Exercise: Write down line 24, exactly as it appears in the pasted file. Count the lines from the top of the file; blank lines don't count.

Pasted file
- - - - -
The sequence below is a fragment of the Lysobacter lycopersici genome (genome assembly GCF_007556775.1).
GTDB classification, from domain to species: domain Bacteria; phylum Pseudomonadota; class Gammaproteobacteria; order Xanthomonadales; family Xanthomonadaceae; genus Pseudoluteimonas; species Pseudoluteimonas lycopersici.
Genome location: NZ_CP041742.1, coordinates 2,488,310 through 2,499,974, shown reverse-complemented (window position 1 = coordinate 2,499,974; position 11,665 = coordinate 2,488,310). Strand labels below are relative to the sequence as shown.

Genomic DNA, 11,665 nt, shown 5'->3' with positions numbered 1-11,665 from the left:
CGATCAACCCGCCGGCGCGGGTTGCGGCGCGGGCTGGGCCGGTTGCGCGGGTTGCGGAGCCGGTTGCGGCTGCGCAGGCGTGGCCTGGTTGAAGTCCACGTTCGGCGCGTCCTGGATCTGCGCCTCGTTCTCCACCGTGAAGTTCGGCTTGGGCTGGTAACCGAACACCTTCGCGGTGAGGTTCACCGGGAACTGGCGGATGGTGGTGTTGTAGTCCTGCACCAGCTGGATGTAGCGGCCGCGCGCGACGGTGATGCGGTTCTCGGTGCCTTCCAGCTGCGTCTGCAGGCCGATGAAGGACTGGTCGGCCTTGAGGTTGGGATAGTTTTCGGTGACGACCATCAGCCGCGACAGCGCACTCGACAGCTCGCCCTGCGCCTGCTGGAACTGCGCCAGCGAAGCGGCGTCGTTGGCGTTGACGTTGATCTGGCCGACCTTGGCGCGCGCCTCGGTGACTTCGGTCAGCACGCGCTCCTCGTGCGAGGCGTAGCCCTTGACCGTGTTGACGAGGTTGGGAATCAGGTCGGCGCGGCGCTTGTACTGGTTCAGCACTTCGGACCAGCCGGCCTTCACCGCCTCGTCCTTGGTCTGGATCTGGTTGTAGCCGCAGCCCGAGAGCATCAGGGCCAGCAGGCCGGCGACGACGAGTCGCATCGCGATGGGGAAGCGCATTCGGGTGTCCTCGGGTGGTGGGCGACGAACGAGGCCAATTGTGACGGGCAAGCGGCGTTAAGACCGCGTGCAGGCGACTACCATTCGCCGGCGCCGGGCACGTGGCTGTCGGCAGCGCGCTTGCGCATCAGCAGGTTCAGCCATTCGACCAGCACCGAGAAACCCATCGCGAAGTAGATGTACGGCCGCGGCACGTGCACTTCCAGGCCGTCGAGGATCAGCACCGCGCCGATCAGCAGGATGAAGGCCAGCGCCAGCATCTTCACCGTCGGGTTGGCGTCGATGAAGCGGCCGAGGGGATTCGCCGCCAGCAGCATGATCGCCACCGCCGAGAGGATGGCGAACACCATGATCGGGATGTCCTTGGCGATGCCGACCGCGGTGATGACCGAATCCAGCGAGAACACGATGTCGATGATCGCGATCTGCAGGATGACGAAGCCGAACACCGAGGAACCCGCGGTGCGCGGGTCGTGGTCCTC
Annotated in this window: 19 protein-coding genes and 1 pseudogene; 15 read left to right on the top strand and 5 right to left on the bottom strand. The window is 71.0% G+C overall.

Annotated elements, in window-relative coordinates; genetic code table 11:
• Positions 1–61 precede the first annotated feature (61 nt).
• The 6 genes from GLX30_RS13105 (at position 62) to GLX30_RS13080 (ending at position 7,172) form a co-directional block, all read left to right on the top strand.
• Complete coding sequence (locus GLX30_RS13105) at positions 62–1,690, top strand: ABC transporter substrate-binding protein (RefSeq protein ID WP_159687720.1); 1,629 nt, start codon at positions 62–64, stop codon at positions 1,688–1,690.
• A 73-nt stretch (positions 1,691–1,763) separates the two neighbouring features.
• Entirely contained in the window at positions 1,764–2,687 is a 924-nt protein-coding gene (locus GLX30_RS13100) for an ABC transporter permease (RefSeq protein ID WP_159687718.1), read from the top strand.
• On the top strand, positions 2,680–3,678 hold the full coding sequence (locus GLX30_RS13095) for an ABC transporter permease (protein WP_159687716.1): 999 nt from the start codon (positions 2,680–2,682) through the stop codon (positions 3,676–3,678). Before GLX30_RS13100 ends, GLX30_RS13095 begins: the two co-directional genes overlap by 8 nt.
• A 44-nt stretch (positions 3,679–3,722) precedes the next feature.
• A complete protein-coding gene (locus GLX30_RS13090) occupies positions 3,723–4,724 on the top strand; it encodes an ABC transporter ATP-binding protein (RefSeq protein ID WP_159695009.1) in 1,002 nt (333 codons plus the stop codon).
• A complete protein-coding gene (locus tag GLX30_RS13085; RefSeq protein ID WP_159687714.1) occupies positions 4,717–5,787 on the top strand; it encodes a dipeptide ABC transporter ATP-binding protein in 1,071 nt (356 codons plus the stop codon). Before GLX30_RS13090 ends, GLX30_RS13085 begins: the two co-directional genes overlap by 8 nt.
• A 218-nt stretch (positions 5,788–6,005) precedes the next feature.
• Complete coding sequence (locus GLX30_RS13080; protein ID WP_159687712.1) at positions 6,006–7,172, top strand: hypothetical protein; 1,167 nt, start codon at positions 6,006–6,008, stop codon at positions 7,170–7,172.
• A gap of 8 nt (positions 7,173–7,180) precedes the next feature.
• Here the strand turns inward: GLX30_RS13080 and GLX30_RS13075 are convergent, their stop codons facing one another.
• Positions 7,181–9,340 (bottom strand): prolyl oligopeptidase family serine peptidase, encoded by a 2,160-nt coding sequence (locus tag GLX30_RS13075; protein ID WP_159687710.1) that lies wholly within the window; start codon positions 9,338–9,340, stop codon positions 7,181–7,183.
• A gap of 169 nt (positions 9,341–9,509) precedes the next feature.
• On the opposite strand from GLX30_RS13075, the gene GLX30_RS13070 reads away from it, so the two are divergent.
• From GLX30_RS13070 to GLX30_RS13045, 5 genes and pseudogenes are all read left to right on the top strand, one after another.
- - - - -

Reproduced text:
• From GLX30_RS13070 to GLX30_RS13045, 5 genes and pseudogenes are all read left to right on the top strand, one after another.